Working with consumers and industry to develop practices and processes to improve access for consumers with disabilities.
People with cognitive disabilities who may experience decision-making impairment have a right to be recognised as legal actors and, where necessary, supported to contract for goods and services. An interdisciplinary team of researchers led by Melbourne Social Equity Institute Foundation Director Professor Bernadette McSherry is undertaking a program of research to build expertise and tools for supporting people with intellectual or mental impairments* to engage as economic actors on an equal basis with others.
A 2016 pilot study looked at the ‘front-end’ of consumer transactions for essential services – the initial entry point into a contract. It entailed interviews with people with intellectual or mental impairments, as well as consumer advocates and lawyers, and industry representatives. The study focused on four industry sectors of interest – telecommunications, finance, utilities, and insurance. The study indicated that consumers’ participation in transactions is limited by a lack of accessible pre-sale information, products, and easy-to-read contracts, as well as limited support for engaging with providers. Study participants agreed that improved support for decision-making could improve processes and outcomes for consumers and business.
Based on the pilot study findings, the research team has been working with stakeholders on several projects to develop processes and guidance for telecommunications, finance, utilities, and insurance retailers to improve access and support for this consumer group.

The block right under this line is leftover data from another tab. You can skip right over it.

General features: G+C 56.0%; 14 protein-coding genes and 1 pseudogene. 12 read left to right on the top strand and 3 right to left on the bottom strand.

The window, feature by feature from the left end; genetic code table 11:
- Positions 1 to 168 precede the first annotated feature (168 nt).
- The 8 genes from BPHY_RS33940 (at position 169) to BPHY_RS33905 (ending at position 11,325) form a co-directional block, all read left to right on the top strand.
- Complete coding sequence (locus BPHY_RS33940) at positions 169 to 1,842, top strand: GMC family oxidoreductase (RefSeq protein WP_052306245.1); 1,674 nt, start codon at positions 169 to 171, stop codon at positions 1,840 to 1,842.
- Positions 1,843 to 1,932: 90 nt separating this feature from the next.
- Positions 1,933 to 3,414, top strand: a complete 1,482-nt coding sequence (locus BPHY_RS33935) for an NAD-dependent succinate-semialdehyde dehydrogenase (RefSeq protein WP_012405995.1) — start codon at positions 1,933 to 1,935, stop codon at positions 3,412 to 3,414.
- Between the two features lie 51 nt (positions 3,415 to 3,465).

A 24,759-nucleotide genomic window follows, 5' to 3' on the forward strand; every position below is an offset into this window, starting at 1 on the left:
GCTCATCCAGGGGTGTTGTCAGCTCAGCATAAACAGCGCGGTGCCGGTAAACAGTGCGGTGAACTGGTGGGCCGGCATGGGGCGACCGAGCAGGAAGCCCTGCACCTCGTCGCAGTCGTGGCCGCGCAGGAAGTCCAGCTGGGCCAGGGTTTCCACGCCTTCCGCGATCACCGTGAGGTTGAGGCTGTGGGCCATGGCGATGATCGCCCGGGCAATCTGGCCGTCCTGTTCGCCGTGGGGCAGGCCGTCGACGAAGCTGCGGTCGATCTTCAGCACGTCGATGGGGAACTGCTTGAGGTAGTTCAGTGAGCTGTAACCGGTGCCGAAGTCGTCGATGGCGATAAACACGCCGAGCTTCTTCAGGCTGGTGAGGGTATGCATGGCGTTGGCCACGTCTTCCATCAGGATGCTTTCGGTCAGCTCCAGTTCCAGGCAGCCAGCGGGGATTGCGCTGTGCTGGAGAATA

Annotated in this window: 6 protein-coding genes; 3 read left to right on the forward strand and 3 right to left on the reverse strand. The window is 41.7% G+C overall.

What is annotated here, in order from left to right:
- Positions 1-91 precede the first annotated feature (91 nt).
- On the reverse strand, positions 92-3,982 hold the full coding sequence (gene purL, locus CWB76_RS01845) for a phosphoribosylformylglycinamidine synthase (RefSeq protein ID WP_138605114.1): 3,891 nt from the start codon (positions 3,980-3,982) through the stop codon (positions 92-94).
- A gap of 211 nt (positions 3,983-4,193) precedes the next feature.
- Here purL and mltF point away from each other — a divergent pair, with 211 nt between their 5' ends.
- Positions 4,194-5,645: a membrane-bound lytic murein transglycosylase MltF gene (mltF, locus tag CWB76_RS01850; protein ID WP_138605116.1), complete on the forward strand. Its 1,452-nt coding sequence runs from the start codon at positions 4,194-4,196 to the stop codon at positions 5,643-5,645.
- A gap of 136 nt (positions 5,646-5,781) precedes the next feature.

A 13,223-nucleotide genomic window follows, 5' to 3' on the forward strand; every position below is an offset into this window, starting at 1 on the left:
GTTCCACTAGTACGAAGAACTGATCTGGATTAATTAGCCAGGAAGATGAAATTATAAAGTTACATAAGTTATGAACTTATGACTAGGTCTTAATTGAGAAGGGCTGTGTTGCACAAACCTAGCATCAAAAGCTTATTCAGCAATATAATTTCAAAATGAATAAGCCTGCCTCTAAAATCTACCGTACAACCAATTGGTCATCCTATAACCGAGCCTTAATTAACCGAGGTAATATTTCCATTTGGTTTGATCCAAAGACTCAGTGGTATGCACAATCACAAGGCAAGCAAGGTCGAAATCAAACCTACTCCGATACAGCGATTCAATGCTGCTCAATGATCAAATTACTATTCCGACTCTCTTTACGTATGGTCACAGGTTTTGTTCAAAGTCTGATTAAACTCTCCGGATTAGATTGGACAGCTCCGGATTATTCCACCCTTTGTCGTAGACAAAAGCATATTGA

- Better support for consumers with cognitive disabilities
The research team worked with members of the Thriving Communities Partnership to develop processes for utilities and telecommunications retailers to improve support for transactions for consumers with cognitive disabilities.
The processes were developed and tested through focus groups with consumers and consultation with regulators and other stakeholders.
- Thanks a bundle: Making telecommunications services more accessible for people with cognitive disabilities
This study aimed to improve the ability of all Australian telecommunications providers to engage with consumers with cognitive disabilities.
In consultation and collaboration with leading representative organisations of people with disabilities and mental health consumers, the research team developed a toolkit for telecommunications providers to ensure that their information and sales materials comply with consumer protection laws and disability rights requirements.
* The research team acknowledges that language in this field is important and contested. When referring to impairment and disability, the authors use the meaning established in Art 1 of the Convention on the Rights of Persons with Disabilities (see n 3). It states that “[p]ersons with disabilities include those who have long-term physical, mental, intellectual or sensory impairments which in interaction with various barriers may hinder their full and effective participation in society on an equal basis with others”.